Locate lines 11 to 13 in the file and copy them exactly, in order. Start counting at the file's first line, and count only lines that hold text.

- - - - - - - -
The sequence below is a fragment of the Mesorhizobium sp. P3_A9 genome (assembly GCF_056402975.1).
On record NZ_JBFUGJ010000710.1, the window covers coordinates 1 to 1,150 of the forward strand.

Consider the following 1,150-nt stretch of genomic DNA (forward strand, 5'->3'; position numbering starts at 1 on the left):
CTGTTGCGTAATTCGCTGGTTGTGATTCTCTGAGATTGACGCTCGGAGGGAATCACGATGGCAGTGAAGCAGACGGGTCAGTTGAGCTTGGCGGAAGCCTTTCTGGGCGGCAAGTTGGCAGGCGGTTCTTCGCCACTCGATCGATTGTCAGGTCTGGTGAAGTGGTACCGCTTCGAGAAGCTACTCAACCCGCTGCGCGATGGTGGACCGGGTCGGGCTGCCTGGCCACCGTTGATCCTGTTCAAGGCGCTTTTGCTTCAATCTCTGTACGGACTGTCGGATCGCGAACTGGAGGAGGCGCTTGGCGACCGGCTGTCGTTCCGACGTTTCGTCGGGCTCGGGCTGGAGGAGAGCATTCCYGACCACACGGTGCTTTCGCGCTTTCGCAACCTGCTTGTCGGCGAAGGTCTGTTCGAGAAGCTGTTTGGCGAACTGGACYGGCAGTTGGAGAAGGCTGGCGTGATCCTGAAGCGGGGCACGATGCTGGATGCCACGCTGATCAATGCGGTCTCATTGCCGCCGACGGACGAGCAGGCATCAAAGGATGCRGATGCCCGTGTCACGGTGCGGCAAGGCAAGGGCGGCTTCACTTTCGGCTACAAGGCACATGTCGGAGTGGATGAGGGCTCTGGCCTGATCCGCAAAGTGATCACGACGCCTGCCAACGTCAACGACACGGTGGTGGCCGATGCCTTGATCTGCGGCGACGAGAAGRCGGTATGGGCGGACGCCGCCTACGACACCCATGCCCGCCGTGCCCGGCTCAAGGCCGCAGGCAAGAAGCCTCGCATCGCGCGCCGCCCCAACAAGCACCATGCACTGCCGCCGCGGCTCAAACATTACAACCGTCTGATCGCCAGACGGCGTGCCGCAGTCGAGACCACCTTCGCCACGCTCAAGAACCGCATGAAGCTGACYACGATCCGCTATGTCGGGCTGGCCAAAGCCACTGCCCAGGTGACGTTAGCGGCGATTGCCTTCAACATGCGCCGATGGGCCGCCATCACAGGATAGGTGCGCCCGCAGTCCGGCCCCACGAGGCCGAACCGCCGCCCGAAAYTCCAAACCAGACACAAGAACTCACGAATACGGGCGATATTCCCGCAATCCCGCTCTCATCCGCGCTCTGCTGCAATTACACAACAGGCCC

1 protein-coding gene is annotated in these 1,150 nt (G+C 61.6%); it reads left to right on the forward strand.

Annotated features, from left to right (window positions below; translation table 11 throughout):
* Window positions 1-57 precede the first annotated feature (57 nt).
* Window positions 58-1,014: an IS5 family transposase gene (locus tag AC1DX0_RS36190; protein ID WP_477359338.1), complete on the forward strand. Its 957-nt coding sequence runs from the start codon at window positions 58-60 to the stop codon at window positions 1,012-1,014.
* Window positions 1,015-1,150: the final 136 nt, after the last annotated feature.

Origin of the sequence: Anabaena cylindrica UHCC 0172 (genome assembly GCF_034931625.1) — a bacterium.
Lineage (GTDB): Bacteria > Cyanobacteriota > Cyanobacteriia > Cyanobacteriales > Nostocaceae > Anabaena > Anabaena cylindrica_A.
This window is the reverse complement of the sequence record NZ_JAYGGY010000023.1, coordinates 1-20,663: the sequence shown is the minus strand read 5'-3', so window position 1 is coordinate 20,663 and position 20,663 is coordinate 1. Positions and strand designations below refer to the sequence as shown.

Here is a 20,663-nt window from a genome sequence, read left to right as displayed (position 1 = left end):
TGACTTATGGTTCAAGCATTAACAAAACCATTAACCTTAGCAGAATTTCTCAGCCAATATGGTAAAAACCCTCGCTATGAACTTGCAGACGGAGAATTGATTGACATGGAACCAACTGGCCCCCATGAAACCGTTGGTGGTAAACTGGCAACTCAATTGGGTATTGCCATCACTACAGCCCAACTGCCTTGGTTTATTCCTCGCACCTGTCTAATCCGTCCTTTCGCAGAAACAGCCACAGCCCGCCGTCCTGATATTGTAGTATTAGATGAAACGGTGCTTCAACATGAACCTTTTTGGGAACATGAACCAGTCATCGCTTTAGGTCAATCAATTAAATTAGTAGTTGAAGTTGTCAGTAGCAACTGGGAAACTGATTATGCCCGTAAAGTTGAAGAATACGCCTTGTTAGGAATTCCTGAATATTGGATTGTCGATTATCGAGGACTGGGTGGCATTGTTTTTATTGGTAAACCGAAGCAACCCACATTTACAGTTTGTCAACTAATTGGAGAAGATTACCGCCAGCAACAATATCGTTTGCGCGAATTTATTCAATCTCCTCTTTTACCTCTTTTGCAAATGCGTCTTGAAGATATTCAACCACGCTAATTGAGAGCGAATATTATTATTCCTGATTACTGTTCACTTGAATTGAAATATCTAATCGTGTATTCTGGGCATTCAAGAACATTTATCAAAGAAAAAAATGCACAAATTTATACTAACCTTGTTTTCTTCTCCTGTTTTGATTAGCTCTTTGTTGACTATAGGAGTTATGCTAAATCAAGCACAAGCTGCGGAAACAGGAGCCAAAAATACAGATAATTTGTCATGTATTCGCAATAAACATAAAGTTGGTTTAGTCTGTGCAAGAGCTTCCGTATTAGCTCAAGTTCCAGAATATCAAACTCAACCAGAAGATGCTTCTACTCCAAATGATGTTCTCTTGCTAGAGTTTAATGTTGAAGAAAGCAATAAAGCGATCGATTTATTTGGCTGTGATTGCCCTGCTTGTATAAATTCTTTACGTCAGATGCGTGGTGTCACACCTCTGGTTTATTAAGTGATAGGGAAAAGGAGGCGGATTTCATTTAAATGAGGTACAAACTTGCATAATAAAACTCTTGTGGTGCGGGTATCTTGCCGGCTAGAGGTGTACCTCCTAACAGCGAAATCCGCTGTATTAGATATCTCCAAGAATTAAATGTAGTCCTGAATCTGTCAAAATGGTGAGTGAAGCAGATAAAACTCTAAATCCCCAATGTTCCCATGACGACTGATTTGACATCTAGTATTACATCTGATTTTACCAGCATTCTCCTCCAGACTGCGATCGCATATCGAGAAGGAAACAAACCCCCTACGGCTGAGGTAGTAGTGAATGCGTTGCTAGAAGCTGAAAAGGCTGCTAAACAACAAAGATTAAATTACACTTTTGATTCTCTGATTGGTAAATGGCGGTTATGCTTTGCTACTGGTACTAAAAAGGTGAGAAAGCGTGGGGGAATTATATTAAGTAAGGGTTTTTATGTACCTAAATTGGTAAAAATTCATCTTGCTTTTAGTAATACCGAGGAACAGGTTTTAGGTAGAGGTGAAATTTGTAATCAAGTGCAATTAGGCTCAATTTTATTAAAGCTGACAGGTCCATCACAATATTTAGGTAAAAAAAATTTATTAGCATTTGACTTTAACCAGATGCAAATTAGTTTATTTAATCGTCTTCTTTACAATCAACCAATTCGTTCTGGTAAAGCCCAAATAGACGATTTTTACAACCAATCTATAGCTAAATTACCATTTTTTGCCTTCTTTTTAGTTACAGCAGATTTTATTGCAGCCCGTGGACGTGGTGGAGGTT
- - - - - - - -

Lineage (GTDB): Bacteria > Cyanobacteriota > Cyanobacteriia > Cyanobacteriales > Nostocaceae > Anabaena > Anabaena cylindrica_A.
This window is the reverse complement of the sequence record NZ_JAYGGY010000023.1, coordinates 1-20,663: the sequence shown is the minus strand read 5'-3', so window position 1 is coordinate 20,663 and position 20,663 is coordinate 1. Positions and strand designations below refer to the sequence as shown.

Here is a 20,663-nt window from a genome sequence, read left to right as displayed (position 1 = left end):